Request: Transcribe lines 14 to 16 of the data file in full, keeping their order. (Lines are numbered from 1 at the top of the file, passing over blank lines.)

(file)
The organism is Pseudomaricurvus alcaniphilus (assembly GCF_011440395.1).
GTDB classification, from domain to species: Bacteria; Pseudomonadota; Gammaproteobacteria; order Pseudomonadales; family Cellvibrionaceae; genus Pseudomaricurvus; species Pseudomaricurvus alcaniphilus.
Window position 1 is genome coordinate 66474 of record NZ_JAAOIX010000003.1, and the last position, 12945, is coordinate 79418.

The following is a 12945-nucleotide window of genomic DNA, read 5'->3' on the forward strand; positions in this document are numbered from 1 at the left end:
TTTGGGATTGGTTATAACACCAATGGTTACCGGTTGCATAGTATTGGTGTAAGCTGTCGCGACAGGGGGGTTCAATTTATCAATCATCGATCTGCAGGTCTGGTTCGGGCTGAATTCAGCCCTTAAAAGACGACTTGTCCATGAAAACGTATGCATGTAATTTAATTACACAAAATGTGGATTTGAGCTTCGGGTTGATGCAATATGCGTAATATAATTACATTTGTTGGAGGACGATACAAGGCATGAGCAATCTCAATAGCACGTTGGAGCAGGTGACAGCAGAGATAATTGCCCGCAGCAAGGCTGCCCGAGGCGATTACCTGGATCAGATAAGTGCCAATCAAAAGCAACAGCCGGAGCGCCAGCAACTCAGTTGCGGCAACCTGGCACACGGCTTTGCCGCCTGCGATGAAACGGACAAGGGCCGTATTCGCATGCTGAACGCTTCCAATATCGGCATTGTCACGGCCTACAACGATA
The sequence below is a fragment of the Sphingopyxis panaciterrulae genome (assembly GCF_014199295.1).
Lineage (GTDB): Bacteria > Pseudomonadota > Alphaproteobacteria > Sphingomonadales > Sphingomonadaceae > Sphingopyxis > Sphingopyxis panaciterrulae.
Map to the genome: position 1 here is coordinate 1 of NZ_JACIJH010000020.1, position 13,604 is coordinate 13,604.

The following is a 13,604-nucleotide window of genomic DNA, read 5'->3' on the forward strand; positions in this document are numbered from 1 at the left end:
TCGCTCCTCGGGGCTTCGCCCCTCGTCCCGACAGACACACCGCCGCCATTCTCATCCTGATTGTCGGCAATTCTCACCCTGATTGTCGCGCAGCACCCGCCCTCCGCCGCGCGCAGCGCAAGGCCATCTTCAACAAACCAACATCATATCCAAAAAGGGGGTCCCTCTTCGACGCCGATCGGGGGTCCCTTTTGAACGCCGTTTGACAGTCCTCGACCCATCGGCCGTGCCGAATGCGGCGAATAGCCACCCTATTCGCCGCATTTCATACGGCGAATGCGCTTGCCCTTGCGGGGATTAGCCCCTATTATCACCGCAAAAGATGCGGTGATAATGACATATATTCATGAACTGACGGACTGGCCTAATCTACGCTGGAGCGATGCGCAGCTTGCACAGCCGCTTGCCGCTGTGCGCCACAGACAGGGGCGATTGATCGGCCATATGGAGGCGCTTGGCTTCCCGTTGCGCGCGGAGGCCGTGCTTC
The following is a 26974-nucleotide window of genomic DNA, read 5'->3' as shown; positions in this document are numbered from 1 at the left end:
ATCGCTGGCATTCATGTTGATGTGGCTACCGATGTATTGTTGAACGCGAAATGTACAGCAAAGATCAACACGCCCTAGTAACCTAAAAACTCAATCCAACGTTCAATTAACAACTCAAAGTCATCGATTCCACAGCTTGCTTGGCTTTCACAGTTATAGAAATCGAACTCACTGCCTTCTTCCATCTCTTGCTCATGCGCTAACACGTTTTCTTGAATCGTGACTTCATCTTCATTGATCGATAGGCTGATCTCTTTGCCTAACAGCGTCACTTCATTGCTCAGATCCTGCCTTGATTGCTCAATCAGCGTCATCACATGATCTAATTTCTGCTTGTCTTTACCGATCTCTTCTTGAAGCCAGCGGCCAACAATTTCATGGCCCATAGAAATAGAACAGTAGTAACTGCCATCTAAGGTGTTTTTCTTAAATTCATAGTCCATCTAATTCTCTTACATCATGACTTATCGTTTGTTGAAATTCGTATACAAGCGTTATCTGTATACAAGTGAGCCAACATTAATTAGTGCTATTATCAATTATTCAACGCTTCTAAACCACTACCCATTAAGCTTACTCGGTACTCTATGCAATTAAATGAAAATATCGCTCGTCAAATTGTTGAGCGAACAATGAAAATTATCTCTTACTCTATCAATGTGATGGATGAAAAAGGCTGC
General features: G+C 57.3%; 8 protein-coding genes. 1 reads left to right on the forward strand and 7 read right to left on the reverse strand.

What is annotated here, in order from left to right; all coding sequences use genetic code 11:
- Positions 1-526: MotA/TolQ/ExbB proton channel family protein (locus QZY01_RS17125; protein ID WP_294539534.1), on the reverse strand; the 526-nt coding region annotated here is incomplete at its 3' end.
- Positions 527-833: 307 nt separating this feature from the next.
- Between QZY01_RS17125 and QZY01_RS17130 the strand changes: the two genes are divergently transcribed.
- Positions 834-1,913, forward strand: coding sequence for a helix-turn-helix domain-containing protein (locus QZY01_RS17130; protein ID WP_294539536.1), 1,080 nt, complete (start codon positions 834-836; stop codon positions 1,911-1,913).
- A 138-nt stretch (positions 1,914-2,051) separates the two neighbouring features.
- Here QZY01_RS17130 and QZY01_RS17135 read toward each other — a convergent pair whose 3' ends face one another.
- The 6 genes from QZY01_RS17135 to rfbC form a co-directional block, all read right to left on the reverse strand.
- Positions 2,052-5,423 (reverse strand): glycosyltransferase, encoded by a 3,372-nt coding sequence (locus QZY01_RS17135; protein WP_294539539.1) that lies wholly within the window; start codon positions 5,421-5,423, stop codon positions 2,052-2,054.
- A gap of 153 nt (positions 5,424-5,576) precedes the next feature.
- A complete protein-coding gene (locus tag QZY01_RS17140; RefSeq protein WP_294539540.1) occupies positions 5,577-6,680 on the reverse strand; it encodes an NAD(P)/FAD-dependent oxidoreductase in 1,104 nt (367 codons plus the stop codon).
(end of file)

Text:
What is annotated here, in order from left to right; all coding sequences use genetic code 11:
- Positions 1-526: MotA/TolQ/ExbB proton channel family protein (locus QZY01_RS17125; protein ID WP_294539534.1), on the reverse strand; the 526-nt coding region annotated here is incomplete at its 3' end.
- Positions 527-833: 307 nt separating this feature from the next.